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Plant Disease Jan. 2009 PD-61

Plumeria Rust

Scot Nelson Department of Plant and Environmental Protection Sciences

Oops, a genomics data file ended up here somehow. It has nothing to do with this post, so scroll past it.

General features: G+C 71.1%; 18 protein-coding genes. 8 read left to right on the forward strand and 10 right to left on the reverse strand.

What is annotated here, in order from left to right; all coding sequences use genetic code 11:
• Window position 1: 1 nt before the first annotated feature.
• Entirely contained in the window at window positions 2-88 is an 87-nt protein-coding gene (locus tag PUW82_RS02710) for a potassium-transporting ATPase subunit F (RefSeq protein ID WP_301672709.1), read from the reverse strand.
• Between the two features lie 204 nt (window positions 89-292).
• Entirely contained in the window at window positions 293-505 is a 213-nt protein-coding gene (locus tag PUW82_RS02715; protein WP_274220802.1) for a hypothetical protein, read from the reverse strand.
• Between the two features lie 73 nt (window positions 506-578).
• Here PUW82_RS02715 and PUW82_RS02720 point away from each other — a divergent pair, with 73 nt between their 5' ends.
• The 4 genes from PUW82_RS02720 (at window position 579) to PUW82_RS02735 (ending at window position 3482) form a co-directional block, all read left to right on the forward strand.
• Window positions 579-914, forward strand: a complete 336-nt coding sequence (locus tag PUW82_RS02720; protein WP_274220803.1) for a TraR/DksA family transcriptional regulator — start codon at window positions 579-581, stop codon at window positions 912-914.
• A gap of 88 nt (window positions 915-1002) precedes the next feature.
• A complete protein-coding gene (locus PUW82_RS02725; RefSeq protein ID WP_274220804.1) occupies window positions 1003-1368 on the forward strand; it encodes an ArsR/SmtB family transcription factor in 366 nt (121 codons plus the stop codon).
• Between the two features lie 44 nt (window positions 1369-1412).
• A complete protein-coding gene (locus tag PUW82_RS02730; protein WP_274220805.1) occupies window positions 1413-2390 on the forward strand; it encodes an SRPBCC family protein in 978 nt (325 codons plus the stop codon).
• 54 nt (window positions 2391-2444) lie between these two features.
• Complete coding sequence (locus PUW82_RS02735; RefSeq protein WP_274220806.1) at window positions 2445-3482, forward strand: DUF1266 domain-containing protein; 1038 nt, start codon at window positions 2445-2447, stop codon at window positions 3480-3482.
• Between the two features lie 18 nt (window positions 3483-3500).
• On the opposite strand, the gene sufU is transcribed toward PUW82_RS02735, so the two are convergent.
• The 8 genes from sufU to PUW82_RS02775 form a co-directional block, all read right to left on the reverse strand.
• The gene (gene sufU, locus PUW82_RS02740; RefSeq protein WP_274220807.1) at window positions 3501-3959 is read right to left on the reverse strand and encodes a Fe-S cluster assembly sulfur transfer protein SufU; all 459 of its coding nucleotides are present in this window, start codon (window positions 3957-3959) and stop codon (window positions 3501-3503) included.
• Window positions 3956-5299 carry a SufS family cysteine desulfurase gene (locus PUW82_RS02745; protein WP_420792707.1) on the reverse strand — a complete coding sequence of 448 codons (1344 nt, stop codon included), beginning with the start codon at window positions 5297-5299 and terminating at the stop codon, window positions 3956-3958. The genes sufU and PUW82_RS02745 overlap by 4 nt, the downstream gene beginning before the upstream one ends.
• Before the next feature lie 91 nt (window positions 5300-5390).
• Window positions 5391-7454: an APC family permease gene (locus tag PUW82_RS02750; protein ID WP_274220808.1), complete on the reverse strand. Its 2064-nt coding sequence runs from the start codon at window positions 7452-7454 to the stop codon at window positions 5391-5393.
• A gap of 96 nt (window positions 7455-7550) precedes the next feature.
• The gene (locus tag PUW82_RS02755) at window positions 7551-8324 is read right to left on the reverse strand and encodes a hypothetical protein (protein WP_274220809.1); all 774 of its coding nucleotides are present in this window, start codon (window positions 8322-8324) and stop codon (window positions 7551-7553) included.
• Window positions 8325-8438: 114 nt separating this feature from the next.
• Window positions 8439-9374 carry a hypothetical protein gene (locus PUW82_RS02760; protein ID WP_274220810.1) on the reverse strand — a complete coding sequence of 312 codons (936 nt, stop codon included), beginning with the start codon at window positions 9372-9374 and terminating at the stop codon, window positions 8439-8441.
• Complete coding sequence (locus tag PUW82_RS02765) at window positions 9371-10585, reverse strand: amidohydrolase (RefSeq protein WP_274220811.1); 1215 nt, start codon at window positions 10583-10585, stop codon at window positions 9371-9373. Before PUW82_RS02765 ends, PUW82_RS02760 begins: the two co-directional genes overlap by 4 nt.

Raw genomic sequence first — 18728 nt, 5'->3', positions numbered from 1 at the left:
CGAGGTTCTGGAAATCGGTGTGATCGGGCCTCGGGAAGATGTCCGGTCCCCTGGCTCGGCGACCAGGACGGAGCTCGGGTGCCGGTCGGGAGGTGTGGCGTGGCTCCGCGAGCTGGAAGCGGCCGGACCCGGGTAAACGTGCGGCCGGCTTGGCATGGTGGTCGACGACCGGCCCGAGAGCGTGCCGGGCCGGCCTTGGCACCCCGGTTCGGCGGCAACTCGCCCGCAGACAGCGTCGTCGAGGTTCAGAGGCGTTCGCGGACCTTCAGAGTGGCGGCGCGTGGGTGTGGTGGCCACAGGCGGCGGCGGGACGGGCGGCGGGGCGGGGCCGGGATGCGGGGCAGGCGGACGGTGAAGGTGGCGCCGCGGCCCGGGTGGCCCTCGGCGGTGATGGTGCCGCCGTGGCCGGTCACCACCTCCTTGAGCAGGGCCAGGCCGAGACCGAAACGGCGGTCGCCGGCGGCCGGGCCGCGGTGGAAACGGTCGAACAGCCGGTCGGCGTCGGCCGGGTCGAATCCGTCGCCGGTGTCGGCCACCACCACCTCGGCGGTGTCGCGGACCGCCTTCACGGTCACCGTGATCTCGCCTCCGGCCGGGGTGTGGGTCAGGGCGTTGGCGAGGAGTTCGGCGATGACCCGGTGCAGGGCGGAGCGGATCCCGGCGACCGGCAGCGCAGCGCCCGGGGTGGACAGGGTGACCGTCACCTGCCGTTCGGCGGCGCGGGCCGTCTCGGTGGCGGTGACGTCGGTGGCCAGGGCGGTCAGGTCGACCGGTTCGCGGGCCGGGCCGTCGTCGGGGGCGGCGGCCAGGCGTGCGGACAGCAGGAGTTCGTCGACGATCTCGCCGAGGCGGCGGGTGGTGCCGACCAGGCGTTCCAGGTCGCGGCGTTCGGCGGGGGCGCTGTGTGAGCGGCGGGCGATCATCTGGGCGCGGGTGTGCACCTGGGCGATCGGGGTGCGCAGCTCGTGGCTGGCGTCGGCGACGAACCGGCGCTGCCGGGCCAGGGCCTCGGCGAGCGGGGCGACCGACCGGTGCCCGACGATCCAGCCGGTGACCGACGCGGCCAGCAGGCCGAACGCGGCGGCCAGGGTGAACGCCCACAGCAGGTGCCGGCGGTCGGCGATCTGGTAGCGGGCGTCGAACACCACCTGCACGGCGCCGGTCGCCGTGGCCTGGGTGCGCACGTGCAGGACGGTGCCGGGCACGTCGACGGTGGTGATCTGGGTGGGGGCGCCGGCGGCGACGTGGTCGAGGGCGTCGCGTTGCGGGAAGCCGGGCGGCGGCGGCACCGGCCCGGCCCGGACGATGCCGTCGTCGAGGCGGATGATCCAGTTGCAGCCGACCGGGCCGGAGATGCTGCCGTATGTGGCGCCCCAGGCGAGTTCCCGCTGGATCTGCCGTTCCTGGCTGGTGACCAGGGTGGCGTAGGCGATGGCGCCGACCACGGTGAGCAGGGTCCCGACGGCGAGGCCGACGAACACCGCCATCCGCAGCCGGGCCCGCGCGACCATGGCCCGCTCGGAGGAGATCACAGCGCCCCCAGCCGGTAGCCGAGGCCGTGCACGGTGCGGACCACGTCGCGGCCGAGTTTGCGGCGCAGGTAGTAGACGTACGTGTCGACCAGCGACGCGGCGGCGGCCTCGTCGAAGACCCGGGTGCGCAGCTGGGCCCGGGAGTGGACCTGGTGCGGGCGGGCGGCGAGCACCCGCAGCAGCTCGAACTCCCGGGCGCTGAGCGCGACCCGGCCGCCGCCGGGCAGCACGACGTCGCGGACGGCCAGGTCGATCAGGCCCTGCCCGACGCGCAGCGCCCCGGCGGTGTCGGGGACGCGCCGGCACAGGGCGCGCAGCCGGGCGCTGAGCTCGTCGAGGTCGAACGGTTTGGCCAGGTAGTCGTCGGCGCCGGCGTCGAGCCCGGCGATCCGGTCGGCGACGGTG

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lumeria (Plumeria spp.) is a lic lands throughout the state and popular landscape plant and is in certain plantations are cultivated important to Hawai`i's floriculture for flowers to make lei and floral and nursery industries. It is widely arrangements. Plumeria grows well grown on farms and in various in hot, dry areas and is common in public and private settings either as Hawai`i up to about 2000 ft elevaa specimen ornamental, for shade, tion. These popular plants bear or in plant groupings. In 2006, 15 their clusters of beautiful, fragrant plumeria farms in Hawai`i sold flowers of various colors and sizes over 12 million flowers with total from May to November in Hawai`i. The shade and fragrance of receipts of $372,000. The average Rust on plumeria leaves (Photo: S. Nelson) annual sales value of plumeria flowers in the state over these plants make them ideal specimen trees in landscapes. the past 5 years was about $505,000. These fragrant, Native to the West Indies, the two principal species grown beautiful flowers are used primarily in making lei. in Hawai`i are Plumeria obtusa (Singapore plumeria) and In 1991, a leaf disease of plumeria became esP. rubra (plumeria, temple tree). However, more than 100 tablished on the island of O`ahu and rapidly spread cultivars and hybrids have been developed, and many of these are growing at UH-CTAHR research stations on the throughout the state, affecting most plumeria trees. This now familiar fungal disease, plumeria rust, is islands of O`ahu and Hawai`i. Some of the less common species appear to have some resistance to the rust pathogen known by its conspicuous, powdery, yellow-orange lesions on leaves. Most plumeria cultivars grown (Table 1). in Hawai`i are susceptible to the pathogen and have numerous powdery spore masses on the underside of The pathogen leaves. Leaves can turn brown and fall from the plant The plumeria rust pathogen is the fungus Coleospoas early as two months after the springtime flush of rium plumeriae Pat. In some locations worldwide, only uredinia are present on the undersides of leaves. The new leaves is infected by the fungus. This publication discusses plumeria rust in Hawai`i and powdery, bright yellow or yellow-orange urediniospores suggests integrated methods for managing it, including are elliptical to sub-globose and echinulate. When telia fungicide applications, if needed. are produced, they form later on diseased leaves. They are found among the uredinia on leaf undersides and are The host punctiform, erumpent, and smooth. They are not easily Plumeria spp. (common names frangipani, melia [Harubbed from leaves. Teliospores are smooth, oblong or waiian], temple tree), are members of the Apocynaceae club-shaped, orange-yellow, oily, and refractile. Basid(dogbane family). They grow as small ornamental trees iospores produced from teliospores are smooth-walled in parks and residential and commercial landscapes in and ellipsoid. Spermagonial and aecial stages of this rust Hawai`i. Plumeria cultivars also adorn roadways and pubfungus are unknown.